I love the idea that comics can place a reader in another person’s shoes, in another person’s reality. I think it’s a valuable way to learn about the world, and to gain empathy for others. Drawing other people’s stories has increased my capacity for empathy.
But creating nonfiction comics can also be a huge challenge. When Frank Young and I co-authored “The Carter Family: Don’t Forget This Song,” we were telling the story of an actual family that lived in Appalachia in the 1930’s. We felt a huge responsibility to tell their story accurately, while also being very aware that our graphic novel was going to be, at best, a well-intentioned fabrication based on the oral histories we had to work with. We could approach the truth, but we would never get to it. We weren’t there, after all, in that time and place, so it could only be our own version of Maces Spring, VA in the 30’s that we could present.
I feel a lot more comfortable telling my own story in comics form. Lately I’ve been doing that in the very spare format of Haiku Comics. I’ll write a haiku from observation and then draw it as a short comic strip. If someone else is there with me, they might observe something slightly different, and that’s fine. They can create their own version of that moment; I’m creating mine.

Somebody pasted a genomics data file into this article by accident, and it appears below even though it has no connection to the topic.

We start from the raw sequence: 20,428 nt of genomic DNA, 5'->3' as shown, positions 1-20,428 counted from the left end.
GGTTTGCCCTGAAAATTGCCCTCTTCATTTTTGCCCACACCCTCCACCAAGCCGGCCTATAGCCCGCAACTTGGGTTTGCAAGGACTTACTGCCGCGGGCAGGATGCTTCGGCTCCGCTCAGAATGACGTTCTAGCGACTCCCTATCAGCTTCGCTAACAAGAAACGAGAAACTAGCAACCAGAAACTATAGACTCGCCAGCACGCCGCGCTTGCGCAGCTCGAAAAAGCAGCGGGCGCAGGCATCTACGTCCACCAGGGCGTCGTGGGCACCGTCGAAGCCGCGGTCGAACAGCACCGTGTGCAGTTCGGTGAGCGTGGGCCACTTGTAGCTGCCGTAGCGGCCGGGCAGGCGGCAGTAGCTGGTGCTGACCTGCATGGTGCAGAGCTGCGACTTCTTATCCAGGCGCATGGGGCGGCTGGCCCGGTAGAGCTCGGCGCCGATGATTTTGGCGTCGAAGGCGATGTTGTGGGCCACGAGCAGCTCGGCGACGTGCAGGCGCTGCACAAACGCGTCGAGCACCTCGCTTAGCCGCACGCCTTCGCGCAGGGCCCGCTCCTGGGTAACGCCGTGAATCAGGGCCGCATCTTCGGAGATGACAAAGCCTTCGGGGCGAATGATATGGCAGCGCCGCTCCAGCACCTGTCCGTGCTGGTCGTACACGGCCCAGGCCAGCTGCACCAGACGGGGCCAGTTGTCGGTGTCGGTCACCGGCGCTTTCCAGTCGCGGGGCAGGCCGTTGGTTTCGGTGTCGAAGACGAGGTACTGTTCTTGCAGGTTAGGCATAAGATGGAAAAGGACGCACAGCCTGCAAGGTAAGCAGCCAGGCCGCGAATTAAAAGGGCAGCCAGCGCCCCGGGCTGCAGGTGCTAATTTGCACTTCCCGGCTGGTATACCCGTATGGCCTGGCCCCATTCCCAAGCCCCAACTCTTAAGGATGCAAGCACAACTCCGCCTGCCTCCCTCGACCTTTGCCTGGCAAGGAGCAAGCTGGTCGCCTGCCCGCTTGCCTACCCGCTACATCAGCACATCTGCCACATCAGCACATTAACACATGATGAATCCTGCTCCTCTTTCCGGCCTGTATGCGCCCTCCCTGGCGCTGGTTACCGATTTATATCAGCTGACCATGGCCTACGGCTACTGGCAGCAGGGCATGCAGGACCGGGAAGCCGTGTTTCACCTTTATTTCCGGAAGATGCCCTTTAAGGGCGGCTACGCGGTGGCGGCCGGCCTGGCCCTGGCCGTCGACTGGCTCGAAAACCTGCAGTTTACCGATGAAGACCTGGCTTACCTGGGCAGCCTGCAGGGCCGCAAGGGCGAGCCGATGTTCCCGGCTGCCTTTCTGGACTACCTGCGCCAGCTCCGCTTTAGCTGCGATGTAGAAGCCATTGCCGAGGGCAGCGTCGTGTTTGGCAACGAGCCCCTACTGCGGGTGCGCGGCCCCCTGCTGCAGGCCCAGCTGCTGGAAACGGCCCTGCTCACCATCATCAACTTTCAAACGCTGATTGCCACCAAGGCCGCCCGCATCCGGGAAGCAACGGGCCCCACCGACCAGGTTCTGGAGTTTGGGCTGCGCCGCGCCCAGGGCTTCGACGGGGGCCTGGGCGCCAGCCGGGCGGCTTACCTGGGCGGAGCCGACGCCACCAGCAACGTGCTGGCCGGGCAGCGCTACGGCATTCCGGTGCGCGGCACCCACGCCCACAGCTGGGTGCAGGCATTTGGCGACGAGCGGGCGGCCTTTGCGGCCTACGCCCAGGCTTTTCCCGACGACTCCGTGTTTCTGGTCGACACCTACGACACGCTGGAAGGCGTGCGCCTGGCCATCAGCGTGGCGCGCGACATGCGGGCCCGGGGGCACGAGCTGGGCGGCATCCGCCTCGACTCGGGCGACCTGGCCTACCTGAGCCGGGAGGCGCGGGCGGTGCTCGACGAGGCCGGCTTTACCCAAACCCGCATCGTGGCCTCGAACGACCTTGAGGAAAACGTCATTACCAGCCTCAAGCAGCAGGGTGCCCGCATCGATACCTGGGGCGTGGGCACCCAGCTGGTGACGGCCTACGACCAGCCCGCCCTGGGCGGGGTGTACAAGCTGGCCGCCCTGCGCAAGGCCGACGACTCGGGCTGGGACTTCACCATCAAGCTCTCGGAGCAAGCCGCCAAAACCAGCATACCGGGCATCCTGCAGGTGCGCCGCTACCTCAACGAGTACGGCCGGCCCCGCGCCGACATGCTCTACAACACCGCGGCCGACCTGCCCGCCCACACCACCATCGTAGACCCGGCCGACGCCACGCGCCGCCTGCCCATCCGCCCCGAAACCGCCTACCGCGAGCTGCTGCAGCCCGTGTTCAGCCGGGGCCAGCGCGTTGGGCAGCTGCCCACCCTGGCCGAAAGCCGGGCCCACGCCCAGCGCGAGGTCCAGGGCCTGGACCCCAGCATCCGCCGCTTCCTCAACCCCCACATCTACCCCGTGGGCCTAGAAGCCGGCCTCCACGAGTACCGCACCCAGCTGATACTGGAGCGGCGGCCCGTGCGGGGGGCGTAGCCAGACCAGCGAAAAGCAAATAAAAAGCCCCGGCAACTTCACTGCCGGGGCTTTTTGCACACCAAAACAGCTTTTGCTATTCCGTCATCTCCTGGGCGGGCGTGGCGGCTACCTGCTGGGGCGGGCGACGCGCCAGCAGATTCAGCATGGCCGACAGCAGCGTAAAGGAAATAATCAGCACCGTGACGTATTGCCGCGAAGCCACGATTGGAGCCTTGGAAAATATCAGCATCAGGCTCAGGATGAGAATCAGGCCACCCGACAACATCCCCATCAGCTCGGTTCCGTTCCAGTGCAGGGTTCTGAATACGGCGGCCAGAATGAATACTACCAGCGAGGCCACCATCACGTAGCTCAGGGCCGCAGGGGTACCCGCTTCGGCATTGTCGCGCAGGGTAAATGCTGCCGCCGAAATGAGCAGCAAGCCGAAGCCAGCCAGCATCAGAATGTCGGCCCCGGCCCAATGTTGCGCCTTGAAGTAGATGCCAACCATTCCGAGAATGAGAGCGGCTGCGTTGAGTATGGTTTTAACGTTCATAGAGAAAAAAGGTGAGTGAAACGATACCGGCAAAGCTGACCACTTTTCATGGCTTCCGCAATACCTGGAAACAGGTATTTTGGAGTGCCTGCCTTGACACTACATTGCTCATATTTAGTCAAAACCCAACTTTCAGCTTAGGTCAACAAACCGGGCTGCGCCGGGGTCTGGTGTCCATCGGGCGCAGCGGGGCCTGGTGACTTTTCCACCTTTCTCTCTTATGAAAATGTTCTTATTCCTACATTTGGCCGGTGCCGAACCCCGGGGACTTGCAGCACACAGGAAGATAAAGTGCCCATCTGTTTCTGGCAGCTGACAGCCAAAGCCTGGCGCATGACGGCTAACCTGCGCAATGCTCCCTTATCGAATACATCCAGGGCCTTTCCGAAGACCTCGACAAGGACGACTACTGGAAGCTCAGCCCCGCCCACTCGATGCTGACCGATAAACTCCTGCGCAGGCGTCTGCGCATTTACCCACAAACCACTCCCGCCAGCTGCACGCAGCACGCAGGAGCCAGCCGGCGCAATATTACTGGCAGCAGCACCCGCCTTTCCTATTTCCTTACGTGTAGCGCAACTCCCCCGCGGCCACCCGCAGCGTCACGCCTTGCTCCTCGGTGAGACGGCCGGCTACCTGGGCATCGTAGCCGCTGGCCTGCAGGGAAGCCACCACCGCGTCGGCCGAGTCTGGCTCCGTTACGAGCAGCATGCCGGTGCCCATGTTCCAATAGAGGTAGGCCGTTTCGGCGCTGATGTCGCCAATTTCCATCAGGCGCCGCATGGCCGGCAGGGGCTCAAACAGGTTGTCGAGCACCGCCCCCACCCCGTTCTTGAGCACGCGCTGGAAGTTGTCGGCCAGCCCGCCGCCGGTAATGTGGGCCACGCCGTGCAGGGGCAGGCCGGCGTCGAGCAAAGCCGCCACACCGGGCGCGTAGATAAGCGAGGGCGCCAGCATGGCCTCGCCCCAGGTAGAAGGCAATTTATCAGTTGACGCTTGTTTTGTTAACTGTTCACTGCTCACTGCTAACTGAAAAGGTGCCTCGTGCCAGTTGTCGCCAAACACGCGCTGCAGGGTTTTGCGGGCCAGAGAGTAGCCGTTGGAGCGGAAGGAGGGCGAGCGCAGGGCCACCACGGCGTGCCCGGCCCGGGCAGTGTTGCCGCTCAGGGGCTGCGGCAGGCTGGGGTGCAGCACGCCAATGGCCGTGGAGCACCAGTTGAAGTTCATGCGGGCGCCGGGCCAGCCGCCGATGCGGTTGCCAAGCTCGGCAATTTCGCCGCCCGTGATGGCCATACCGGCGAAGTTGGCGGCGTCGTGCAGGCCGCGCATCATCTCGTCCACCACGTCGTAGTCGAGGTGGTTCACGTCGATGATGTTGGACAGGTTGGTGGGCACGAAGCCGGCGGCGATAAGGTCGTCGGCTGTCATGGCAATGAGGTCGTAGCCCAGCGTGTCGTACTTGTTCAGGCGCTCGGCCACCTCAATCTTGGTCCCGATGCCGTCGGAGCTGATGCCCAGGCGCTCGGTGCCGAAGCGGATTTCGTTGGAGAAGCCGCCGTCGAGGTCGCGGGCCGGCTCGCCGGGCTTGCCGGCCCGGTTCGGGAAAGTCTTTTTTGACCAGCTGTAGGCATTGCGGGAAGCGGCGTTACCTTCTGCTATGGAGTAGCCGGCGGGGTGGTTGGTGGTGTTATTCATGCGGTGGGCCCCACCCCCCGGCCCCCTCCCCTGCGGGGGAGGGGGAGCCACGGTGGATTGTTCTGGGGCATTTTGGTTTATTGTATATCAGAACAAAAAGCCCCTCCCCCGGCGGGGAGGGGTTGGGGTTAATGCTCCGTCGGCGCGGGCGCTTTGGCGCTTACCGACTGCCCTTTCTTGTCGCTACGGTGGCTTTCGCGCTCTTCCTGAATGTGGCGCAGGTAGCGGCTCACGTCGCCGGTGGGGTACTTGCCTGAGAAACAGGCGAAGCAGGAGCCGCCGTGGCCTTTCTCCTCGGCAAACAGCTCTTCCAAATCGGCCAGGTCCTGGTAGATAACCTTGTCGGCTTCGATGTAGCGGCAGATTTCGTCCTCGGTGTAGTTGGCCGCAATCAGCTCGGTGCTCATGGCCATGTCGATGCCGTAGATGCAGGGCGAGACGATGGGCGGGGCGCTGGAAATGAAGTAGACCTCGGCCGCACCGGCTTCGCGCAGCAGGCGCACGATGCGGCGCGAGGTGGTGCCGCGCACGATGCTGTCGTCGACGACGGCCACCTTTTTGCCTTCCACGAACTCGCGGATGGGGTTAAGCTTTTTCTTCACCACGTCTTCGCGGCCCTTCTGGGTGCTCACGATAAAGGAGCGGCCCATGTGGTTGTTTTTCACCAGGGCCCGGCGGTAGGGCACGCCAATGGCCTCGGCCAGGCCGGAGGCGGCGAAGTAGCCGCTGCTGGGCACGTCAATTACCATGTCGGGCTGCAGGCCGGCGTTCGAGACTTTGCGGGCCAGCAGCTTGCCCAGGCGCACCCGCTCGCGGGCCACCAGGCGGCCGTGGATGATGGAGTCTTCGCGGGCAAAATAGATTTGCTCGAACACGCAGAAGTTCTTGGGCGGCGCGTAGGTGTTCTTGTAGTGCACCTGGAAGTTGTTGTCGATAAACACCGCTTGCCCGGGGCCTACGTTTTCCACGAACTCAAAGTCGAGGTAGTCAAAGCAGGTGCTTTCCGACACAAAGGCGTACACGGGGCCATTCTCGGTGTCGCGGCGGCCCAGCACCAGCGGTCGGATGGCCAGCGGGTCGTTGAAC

Are you working on something now?
My comics (even the Eisner-winning “Carter Family”) have never paid well enough to become a full-time career option. For the last 15 years, I’ve cultivated a career as a teacher of comics and cartooning, while also making comics of my own and doing freelance work. Teaching Haiku Comics has become the most exciting part of this career for me. I have a new class coming up for winter, 2023 (starting January 22).
But as far as what I’m working on a comics creator, it’s kind of eclectic, and has been for years. I still want to try to create comics that no one else has made before. Haiku comics is a part of that quest, as well as abstract comics, and various other experiments. For the past decade, I’ve placed all these little poetry comics and experiments in a self-published series called “Manifesto Items,” which I sell via my Etsy shop.
I started a graphic novel in 2017, but it’s been ‘on hold’ for a while. I’m still trying to decide if I’ll continue with it, and if so, what that would look like. Making a graphic novel is apparently easy for some people, but so far, it’s been very difficult for me. Like running a marathon. I’m much more comfortable creating short pieces; I guess I’m a sprinter. I find it very satisfying to take on a new idea, wrap it up, and move on to the next thing.
Seattle artist David Lasky co-authored the graphic novel Carter Family: Don’t Forget This Song, which won comics’ Eisner Award in 2013. He is the colorist of the Newbery Honor Book El Deafo. When not drawing comics, he likes to write poetry in his spare time, and sometimes combines art forms to make “poetry comics.” David has been a graphic novel instructor for 15 years, teaching to all ages and skill levels.
Check out David’s Patreon to see new work regularly.
You can also follow him on Instagram.